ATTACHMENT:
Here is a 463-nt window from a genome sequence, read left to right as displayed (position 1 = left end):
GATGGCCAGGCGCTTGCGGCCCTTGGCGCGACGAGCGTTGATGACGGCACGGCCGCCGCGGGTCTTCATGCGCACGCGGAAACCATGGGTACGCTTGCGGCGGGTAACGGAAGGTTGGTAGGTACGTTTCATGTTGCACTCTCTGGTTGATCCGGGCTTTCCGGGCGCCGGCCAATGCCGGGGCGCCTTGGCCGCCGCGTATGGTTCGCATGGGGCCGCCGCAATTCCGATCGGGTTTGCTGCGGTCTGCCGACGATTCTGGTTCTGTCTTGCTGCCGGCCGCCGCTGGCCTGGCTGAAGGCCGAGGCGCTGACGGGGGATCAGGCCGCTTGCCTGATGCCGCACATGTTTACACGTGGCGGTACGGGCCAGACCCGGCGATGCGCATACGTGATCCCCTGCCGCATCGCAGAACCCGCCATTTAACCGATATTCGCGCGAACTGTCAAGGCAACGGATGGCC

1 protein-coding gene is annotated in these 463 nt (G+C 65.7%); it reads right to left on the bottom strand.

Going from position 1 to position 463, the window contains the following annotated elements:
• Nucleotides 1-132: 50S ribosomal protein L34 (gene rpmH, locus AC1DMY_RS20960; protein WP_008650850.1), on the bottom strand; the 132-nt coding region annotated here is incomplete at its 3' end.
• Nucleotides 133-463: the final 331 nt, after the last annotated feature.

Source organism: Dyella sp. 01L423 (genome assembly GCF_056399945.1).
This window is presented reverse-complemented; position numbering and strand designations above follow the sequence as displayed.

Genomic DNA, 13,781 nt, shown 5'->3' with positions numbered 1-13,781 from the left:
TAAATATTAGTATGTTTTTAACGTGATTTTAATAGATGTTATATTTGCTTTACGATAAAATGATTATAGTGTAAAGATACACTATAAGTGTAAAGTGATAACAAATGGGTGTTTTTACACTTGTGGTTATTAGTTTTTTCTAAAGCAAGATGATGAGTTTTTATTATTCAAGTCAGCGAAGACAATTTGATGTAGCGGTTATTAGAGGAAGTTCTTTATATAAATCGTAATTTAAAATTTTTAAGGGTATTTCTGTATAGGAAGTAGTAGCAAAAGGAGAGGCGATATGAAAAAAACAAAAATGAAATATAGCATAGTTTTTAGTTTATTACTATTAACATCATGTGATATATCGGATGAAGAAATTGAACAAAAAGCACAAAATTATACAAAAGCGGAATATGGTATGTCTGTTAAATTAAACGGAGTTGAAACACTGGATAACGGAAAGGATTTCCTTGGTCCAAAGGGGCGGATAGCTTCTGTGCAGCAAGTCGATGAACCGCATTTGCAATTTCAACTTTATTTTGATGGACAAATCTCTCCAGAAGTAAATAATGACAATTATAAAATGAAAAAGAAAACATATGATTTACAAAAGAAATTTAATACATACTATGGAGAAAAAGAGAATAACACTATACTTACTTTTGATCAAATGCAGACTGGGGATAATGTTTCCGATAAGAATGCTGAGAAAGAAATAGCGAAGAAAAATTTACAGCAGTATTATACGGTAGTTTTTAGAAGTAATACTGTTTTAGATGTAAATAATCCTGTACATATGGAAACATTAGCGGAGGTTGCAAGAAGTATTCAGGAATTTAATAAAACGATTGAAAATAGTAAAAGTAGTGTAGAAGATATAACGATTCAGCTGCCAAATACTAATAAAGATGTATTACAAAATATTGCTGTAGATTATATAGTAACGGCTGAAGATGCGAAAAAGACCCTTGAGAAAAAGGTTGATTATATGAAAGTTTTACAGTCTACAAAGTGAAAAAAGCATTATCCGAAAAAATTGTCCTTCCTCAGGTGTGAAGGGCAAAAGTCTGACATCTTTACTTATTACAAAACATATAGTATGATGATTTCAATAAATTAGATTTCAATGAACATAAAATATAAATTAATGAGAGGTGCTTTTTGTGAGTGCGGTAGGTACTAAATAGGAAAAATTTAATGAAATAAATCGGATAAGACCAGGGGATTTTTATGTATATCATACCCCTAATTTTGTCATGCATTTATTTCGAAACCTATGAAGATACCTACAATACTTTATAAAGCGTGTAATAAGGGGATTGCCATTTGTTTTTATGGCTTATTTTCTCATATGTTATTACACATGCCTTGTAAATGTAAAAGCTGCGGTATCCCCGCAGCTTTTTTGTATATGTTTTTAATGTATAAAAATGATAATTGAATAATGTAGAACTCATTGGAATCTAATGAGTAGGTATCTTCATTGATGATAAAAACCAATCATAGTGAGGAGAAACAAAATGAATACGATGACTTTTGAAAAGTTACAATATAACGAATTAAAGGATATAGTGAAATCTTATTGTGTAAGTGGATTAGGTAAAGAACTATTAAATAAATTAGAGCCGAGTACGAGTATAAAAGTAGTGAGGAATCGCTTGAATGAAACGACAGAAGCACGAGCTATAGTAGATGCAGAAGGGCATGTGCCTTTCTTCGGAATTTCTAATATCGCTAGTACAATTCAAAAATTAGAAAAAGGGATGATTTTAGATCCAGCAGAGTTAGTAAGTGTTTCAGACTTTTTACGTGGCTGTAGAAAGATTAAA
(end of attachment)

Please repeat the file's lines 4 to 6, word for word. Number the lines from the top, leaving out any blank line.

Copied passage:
Going from position 1 to position 463, the window contains the following annotated elements:
• Nucleotides 1-132: 50S ribosomal protein L34 (gene rpmH, locus AC1DMY_RS20960; protein WP_008650850.1), on the bottom strand; the 132-nt coding region annotated here is incomplete at its 3' end.
• Nucleotides 133-463: the final 331 nt, after the last annotated feature.